Music, Spread Thy Voice is a short overture I recently wrote for The Royal Orchestral Society, of which I have been the President for the last few years. (The title comes from Handel's Solomon.) The orchestra premiered it on Sunday, under Timothy Redmond, in a concert celebrating their 150th anniversary season. As mentioned before on this site, an 150 year-history represents extreme longevity in the symphony orchestra world. It makes ROS London's longest continuously-manned orchestra, professional or amateur; and we think, only exceeded in the UK by the Hallé, RLPO and Huddersfield Philharmonic.
ROS were founded by the music-loving second son of Queen Victoria, Prince Alfred. The resulting royal links contribute to some amazing historical information which I always enjoy reading about in the orchestra's concert programmes. Rather modestly when listing programme items, legendary figures are mentioned who performed the evening's repertoire with the orchestra in the past. This time, singers Clara Butt and Richard Tauber were deftly referred to; but I wonder if either of them would have sung so beautifully as Janice Watson, the actual soprano in this concert.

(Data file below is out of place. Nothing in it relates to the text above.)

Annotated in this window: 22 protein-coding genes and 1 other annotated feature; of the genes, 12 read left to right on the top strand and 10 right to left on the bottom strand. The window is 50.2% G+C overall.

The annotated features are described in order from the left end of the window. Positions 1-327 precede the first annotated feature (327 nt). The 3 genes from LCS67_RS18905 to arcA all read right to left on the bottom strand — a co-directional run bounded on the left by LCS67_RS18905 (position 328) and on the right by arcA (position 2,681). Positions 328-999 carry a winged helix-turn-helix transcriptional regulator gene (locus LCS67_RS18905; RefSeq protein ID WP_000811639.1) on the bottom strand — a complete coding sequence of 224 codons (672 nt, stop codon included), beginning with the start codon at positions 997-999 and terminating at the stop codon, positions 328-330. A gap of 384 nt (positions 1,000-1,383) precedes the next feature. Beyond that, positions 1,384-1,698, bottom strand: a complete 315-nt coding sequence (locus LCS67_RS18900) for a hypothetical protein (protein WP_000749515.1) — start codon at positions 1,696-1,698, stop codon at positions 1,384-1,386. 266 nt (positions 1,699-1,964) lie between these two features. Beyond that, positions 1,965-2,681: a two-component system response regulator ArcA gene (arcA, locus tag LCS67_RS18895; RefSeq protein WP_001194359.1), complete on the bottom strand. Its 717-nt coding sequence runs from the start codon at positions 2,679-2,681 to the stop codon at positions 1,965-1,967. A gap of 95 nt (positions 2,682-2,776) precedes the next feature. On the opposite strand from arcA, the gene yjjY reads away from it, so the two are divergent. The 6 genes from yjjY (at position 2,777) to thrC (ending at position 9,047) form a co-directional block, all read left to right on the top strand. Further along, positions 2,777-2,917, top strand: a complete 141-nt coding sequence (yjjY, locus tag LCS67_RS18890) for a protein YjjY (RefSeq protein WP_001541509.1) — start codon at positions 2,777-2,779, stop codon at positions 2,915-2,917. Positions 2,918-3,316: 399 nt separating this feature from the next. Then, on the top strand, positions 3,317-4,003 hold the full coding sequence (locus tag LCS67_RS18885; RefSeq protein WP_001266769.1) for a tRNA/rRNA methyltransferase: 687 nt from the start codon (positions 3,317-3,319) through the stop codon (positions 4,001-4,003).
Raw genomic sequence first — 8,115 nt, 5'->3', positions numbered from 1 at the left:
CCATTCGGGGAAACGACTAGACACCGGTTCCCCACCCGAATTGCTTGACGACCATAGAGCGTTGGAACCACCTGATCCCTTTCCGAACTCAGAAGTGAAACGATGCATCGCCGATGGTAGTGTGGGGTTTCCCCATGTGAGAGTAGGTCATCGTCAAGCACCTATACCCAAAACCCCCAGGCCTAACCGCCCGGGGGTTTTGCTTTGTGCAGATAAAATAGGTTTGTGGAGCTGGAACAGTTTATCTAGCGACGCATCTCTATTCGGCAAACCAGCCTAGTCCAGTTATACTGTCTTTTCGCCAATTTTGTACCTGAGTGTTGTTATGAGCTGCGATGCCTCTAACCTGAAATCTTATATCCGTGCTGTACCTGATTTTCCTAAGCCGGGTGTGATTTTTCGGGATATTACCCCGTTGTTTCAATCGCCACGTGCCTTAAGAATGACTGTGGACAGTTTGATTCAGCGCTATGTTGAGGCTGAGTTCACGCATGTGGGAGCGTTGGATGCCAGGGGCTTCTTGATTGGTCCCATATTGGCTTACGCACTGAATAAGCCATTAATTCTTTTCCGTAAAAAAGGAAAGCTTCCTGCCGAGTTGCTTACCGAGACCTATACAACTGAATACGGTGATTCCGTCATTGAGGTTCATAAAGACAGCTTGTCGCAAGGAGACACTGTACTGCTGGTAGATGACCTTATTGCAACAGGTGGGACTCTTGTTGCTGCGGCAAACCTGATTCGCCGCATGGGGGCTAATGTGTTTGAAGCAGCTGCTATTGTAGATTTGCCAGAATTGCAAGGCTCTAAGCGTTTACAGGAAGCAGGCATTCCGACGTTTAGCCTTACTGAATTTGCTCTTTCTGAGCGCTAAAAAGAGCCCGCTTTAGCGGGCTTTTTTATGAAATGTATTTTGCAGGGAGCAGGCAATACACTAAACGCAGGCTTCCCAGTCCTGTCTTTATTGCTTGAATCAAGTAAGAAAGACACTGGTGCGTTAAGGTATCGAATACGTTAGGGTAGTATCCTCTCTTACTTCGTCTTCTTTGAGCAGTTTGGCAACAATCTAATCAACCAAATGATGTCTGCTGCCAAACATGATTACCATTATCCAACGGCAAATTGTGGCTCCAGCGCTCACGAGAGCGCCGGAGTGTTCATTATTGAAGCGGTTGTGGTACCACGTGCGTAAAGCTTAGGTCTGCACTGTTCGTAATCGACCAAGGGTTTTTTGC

The concert ended with Pomp and Circumstance No.1 - no surprise that Elgar himself had once conducted the ROS in his own piece. This was overall a beautifully planned evening, making total sense of of an Edwardian-style works list consisting of three overtures, three arias, a symphony (Dvorak 6 - what a great piece to get stuck into) and a famous march. The vigour of (some of) our amateur orchestras is one of the hopeful signs in music today. ROS, like other such groups I know of, has waiting lists for prospective members in most sections. So, no shortage of good, eligible players. But plenty of concern, as everywhere, about funding and where it's going to come from in the next five, ten, let alone 150 years.
PICTURED - St John's Smith Square, our relaxing venue on a twilit evening.